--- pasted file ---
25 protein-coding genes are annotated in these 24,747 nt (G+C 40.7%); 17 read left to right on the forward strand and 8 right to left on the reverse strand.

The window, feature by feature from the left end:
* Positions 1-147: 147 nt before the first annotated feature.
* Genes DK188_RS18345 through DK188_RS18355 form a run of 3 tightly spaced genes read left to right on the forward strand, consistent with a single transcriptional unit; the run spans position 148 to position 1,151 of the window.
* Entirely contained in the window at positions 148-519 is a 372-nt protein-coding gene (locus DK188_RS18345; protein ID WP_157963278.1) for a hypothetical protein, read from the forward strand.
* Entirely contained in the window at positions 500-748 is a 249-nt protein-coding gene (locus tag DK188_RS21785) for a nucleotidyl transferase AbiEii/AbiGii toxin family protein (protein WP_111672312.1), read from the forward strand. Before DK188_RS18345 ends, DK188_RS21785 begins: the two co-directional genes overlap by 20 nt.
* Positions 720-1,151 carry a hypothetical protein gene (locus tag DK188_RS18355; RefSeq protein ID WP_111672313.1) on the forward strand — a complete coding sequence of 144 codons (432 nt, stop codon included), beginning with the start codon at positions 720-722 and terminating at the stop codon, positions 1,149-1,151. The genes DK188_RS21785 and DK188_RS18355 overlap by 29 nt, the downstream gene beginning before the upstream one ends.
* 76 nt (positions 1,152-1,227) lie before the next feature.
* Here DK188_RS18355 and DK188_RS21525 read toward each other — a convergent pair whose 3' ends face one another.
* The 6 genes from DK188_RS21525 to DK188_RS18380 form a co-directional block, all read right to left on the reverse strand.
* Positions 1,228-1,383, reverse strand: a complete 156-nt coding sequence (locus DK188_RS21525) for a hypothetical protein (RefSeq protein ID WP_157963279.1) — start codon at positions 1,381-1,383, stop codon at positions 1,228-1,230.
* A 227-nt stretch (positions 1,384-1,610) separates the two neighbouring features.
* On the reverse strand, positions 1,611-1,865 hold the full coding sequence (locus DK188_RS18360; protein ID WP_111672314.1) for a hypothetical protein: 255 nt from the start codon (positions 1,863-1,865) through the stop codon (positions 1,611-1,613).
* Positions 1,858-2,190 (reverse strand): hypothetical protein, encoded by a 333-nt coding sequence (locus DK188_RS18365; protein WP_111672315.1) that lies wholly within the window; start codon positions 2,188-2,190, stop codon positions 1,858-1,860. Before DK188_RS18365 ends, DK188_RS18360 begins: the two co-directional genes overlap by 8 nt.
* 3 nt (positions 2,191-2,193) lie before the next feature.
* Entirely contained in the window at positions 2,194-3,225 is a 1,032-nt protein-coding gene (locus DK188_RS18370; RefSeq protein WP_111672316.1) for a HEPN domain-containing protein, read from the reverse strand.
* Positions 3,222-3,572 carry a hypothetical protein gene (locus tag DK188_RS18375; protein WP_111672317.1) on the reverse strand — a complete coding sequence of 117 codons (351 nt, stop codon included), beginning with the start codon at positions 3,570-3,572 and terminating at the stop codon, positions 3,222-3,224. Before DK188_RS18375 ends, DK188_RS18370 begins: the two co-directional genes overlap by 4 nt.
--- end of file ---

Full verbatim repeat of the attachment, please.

25 protein-coding genes are annotated in these 24,747 nt (G+C 40.7%); 17 read left to right on the forward strand and 8 right to left on the reverse strand.

The window, feature by feature from the left end:
* Positions 1-147: 147 nt before the first annotated feature.
* Genes DK188_RS18345 through DK188_RS18355 form a run of 3 tightly spaced genes read left to right on the forward strand, consistent with a single transcriptional unit; the run spans position 148 to position 1,151 of the window.
* Entirely contained in the window at positions 148-519 is a 372-nt protein-coding gene (locus DK188_RS18345; protein ID WP_157963278.1) for a hypothetical protein, read from the forward strand.
* Entirely contained in the window at positions 500-748 is a 249-nt protein-coding gene (locus tag DK188_RS21785) for a nucleotidyl transferase AbiEii/AbiGii toxin family protein (protein WP_111672312.1), read from the forward strand. Before DK188_RS18345 ends, DK188_RS21785 begins: the two co-directional genes overlap by 20 nt.
* Positions 720-1,151 carry a hypothetical protein gene (locus tag DK188_RS18355; RefSeq protein ID WP_111672313.1) on the forward strand — a complete coding sequence of 144 codons (432 nt, stop codon included), beginning with the start codon at positions 720-722 and terminating at the stop codon, positions 1,149-1,151. The genes DK188_RS21785 and DK188_RS18355 overlap by 29 nt, the downstream gene beginning before the upstream one ends.
* 76 nt (positions 1,152-1,227) lie before the next feature.
* Here DK188_RS18355 and DK188_RS21525 read toward each other — a convergent pair whose 3' ends face one another.
* The 6 genes from DK188_RS21525 to DK188_RS18380 form a co-directional block, all read right to left on the reverse strand.
* Positions 1,228-1,383, reverse strand: a complete 156-nt coding sequence (locus DK188_RS21525) for a hypothetical protein (RefSeq protein ID WP_157963279.1) — start codon at positions 1,381-1,383, stop codon at positions 1,228-1,230.
* A 227-nt stretch (positions 1,384-1,610) separates the two neighbouring features.
* On the reverse strand, positions 1,611-1,865 hold the full coding sequence (locus DK188_RS18360; protein ID WP_111672314.1) for a hypothetical protein: 255 nt from the start codon (positions 1,863-1,865) through the stop codon (positions 1,611-1,613).
* Positions 1,858-2,190 (reverse strand): hypothetical protein, encoded by a 333-nt coding sequence (locus DK188_RS18365; protein WP_111672315.1) that lies wholly within the window; start codon positions 2,188-2,190, stop codon positions 1,858-1,860. Before DK188_RS18365 ends, DK188_RS18360 begins: the two co-directional genes overlap by 8 nt.
* 3 nt (positions 2,191-2,193) lie before the next feature.
* Entirely contained in the window at positions 2,194-3,225 is a 1,032-nt protein-coding gene (locus DK188_RS18370; RefSeq protein WP_111672316.1) for a HEPN domain-containing protein, read from the reverse strand.
* Positions 3,222-3,572 carry a hypothetical protein gene (locus tag DK188_RS18375; protein WP_111672317.1) on the reverse strand — a complete coding sequence of 117 codons (351 nt, stop codon included), beginning with the start codon at positions 3,570-3,572 and terminating at the stop codon, positions 3,222-3,224. Before DK188_RS18375 ends, DK188_RS18370 begins: the two co-directional genes overlap by 4 nt.